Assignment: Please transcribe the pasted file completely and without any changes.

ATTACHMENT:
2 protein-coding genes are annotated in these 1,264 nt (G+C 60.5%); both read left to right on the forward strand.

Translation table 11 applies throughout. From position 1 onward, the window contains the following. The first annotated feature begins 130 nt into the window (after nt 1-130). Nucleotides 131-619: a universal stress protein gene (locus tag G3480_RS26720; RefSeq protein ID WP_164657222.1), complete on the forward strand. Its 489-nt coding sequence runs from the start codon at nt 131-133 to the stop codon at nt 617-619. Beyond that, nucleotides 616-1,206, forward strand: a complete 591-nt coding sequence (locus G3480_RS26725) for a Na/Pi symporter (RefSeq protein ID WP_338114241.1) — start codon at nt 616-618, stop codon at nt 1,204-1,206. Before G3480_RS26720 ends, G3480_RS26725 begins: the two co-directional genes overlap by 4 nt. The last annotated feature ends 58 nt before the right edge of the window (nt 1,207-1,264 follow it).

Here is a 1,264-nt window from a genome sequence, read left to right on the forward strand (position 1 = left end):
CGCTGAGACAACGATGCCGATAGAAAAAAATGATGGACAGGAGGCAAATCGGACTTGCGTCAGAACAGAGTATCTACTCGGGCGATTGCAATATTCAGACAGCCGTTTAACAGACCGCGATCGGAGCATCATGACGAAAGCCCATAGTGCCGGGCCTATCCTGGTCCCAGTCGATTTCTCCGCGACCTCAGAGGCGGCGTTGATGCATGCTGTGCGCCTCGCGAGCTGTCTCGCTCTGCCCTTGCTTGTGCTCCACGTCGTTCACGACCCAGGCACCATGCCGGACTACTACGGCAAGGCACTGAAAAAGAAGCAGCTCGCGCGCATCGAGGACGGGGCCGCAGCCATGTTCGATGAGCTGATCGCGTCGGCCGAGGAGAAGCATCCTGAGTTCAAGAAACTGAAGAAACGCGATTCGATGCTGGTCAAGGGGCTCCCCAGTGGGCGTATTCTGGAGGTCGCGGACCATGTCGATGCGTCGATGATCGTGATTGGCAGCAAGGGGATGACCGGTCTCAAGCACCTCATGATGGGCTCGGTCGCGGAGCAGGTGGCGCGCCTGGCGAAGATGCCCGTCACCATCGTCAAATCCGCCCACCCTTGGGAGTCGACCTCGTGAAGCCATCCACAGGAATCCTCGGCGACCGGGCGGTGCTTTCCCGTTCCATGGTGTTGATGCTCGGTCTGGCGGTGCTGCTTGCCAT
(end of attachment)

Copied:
2 protein-coding genes are annotated in these 1,264 nt (G+C 60.5%); both read left to right on the forward strand.

Translation table 11 applies throughout. From position 1 onward, the window contains the following. The first annotated feature begins 130 nt into the window (after nt 1-130). Nucleotides 131-619: a universal stress protein gene (locus tag G3480_RS26720; RefSeq protein ID WP_164657222.1), complete on the forward strand. Its 489-nt coding sequence runs from the start codon at nt 131-133 to the stop codon at nt 617-619. Beyond that, nucleotides 616-1,206, forward strand: a complete 591-nt coding sequence (locus G3480_RS26725) for a Na/Pi symporter (RefSeq protein ID WP_338114241.1) — start codon at nt 616-618, stop codon at nt 1,204-1,206. Before G3480_RS26720 ends, G3480_RS26725 begins: the two co-directional genes overlap by 4 nt. The last annotated feature ends 58 nt before the right edge of the window (nt 1,207-1,264 follow it).

Here is a 1,264-nt window from a genome sequence, read left to right on the forward strand (position 1 = left end):
CGCTGAGACAACGATGCCGATAGAAAAAAATGATGGACAGGAGGCAAATCGGACTTGCGTCAGAACAGAGTATCTACTCGGGCGATTGCAATATTCAGACAGCCGTTTAACAGACCGCGATCGGAGCATCATGACGAAAGCCCATAGTGCCGGGCCTATCCTGGTCCCAGTCGATTTCTCCGCGACCTCAGAGGCGGCGTTGATGCATGCTGTGCGCCTCGCGAGCTGTCTCGCTCTGCCCTTGCTTGTGCTCCACGTCGTTCACGACCCAGGCACCATGCCGGACTACTACGGCAAGGCACTGAAAAAGAAGCAGCTCGCGCGCATCGAGGACGGGGCCGCAGCCATGTTCGATGAGCTGATCGCGTCGGCCGAGGAGAAGCATCCTGAGTTCAAGAAACTGAAGAAACGCGATTCGATGCTGGTCAAGGGGCTCCCCAGTGGGCGTATTCTGGAGGTCGCGGACCATGTCGATGCGTCGATGATCGTGATTGGCAGCAAGGGGATGACCGGTCTCAAGCACCTCATGATGGGCTCGGTCGCGGAGCAGGTGGCGCGCCTGGCGAAGATGCCCGTCACCATCGTCAAATCCGCCCACCCTTGGGAGTCGACCTCGTGAAGCCATCCACAGGAATCCTCGGCGACCGGGCGGTGCTTTCCCGTTCCATGGTGTTGATGCTCGGTCTGGCGGTGCTGCTTGCCAT